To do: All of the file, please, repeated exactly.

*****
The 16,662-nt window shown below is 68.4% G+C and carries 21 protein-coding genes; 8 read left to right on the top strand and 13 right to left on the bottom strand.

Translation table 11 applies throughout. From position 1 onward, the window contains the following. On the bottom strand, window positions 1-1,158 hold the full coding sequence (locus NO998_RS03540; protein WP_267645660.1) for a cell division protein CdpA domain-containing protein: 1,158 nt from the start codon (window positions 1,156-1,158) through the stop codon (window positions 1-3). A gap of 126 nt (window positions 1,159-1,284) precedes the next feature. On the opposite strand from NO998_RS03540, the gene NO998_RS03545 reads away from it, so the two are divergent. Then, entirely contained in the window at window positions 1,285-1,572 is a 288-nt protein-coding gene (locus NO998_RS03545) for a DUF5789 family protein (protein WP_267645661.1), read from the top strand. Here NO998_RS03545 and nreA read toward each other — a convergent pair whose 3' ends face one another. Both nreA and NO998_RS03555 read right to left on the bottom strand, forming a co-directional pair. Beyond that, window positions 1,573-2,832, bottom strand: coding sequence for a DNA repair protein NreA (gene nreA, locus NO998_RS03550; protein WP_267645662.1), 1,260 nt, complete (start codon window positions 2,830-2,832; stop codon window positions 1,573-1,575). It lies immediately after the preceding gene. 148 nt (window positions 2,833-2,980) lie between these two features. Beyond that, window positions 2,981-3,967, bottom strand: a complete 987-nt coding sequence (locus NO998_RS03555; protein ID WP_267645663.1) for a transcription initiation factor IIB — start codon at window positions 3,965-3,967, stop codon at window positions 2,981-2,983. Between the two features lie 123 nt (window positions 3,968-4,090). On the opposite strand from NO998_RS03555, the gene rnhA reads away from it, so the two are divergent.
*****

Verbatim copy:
The 16,662-nt window shown below is 68.4% G+C and carries 21 protein-coding genes; 8 read left to right on the top strand and 13 right to left on the bottom strand.

Translation table 11 applies throughout. From position 1 onward, the window contains the following. On the bottom strand, window positions 1-1,158 hold the full coding sequence (locus NO998_RS03540; protein WP_267645660.1) for a cell division protein CdpA domain-containing protein: 1,158 nt from the start codon (window positions 1,156-1,158) through the stop codon (window positions 1-3). A gap of 126 nt (window positions 1,159-1,284) precedes the next feature. On the opposite strand from NO998_RS03540, the gene NO998_RS03545 reads away from it, so the two are divergent. Then, entirely contained in the window at window positions 1,285-1,572 is a 288-nt protein-coding gene (locus NO998_RS03545) for a DUF5789 family protein (protein WP_267645661.1), read from the top strand. Here NO998_RS03545 and nreA read toward each other — a convergent pair whose 3' ends face one another. Both nreA and NO998_RS03555 read right to left on the bottom strand, forming a co-directional pair. Beyond that, window positions 1,573-2,832, bottom strand: coding sequence for a DNA repair protein NreA (gene nreA, locus NO998_RS03550; protein WP_267645662.1), 1,260 nt, complete (start codon window positions 2,830-2,832; stop codon window positions 1,573-1,575). It lies immediately after the preceding gene. 148 nt (window positions 2,833-2,980) lie between these two features. Beyond that, window positions 2,981-3,967, bottom strand: a complete 987-nt coding sequence (locus NO998_RS03555; protein ID WP_267645663.1) for a transcription initiation factor IIB — start codon at window positions 3,965-3,967, stop codon at window positions 2,981-2,983. Between the two features lie 123 nt (window positions 3,968-4,090). On the opposite strand from NO998_RS03555, the gene rnhA reads away from it, so the two are divergent.